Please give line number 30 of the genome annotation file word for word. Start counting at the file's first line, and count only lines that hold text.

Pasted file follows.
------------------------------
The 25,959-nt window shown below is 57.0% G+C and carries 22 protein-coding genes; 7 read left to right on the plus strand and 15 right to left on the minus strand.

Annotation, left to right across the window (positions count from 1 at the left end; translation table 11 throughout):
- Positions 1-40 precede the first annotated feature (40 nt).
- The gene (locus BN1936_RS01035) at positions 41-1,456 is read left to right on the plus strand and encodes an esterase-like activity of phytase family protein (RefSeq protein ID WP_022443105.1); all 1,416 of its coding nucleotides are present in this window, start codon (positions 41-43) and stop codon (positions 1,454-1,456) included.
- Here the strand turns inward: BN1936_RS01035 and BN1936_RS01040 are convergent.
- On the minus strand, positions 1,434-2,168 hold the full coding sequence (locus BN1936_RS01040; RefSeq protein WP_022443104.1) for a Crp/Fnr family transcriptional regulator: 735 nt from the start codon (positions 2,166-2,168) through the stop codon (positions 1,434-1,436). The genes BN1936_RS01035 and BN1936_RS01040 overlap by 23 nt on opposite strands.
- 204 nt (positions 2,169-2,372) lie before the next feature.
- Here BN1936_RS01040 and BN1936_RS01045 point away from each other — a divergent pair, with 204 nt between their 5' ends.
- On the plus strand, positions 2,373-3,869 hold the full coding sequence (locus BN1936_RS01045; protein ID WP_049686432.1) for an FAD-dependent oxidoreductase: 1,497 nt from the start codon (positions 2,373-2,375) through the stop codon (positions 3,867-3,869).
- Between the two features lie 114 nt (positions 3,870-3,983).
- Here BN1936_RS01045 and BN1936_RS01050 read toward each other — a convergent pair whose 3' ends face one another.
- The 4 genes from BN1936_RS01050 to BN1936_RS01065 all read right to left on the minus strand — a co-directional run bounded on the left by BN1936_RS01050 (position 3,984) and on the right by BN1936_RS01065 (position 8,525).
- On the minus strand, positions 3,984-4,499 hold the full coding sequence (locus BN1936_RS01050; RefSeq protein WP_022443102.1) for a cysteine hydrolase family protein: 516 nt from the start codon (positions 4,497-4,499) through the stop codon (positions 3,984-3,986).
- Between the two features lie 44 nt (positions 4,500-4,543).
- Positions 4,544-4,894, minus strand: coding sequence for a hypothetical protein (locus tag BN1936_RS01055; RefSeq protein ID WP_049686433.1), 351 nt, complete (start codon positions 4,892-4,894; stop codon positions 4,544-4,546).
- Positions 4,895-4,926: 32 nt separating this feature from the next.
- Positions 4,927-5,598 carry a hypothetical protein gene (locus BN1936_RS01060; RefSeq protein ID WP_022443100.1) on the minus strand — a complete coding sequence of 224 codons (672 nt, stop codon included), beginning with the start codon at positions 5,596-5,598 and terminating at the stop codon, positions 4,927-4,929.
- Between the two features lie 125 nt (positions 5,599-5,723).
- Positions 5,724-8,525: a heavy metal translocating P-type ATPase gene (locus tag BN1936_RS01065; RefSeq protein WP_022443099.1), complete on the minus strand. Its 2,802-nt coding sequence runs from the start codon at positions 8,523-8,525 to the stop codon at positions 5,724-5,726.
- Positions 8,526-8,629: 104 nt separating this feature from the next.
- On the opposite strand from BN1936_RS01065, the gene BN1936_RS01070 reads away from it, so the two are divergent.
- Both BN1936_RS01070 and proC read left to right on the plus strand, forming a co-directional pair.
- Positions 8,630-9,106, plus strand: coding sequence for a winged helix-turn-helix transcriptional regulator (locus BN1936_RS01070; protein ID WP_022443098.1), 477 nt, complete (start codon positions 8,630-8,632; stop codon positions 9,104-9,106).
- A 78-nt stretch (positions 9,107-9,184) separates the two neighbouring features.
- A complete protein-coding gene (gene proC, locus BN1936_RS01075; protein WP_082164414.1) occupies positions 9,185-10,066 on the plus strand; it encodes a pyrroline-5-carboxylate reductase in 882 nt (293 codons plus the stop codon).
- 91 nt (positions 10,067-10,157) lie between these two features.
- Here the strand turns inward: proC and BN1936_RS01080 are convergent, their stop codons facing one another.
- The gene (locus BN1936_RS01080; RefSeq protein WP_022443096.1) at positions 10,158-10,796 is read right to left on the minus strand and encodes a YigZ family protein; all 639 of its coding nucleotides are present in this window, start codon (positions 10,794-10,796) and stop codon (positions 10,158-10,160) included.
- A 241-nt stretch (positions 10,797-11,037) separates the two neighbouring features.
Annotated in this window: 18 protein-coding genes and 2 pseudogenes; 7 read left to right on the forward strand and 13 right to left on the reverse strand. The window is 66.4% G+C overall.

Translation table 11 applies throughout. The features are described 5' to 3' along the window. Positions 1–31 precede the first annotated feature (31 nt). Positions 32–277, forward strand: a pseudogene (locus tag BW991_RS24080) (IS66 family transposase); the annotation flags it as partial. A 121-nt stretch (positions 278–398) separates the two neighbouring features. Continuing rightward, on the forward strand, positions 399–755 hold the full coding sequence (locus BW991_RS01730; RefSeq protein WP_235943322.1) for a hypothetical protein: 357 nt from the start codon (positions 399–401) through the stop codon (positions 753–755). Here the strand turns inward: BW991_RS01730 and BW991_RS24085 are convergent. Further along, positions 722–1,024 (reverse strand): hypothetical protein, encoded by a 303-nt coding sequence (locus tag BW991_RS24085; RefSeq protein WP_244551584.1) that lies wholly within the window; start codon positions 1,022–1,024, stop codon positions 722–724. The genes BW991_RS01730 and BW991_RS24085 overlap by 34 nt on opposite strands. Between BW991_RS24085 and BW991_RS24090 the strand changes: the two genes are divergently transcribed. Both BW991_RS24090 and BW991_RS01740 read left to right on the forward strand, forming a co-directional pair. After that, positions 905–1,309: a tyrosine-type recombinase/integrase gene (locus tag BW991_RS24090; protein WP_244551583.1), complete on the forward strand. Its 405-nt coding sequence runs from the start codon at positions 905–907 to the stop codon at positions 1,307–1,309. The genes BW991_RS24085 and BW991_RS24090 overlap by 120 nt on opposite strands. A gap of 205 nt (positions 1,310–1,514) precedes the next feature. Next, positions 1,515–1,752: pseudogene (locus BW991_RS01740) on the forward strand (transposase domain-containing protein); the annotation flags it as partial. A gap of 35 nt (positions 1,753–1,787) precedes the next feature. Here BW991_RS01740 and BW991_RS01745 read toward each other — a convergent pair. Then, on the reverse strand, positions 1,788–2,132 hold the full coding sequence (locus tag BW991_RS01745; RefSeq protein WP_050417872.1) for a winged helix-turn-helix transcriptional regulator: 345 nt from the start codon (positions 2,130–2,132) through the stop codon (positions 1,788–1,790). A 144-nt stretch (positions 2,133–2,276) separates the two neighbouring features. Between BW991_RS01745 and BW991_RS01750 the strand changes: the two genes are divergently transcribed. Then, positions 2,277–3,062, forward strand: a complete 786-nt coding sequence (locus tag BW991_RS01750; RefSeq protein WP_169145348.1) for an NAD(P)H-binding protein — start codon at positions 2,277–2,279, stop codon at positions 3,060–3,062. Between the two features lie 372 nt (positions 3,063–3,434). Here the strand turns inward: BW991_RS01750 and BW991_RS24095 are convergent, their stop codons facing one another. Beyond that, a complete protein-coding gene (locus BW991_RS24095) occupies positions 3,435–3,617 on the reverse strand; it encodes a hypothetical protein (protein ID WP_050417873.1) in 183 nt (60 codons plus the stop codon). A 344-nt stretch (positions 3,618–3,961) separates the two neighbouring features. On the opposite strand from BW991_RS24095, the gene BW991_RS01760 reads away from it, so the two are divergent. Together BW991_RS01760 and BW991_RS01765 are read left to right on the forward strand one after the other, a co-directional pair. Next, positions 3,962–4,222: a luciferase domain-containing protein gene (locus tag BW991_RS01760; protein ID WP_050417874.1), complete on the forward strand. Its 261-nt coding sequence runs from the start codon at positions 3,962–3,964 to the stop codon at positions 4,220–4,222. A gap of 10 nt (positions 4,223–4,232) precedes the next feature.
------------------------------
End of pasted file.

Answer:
Annotated in this window: 18 protein-coding genes and 2 pseudogenes; 7 read left to right on the forward strand and 13 right to left on the reverse strand. The window is 66.4% G+C overall.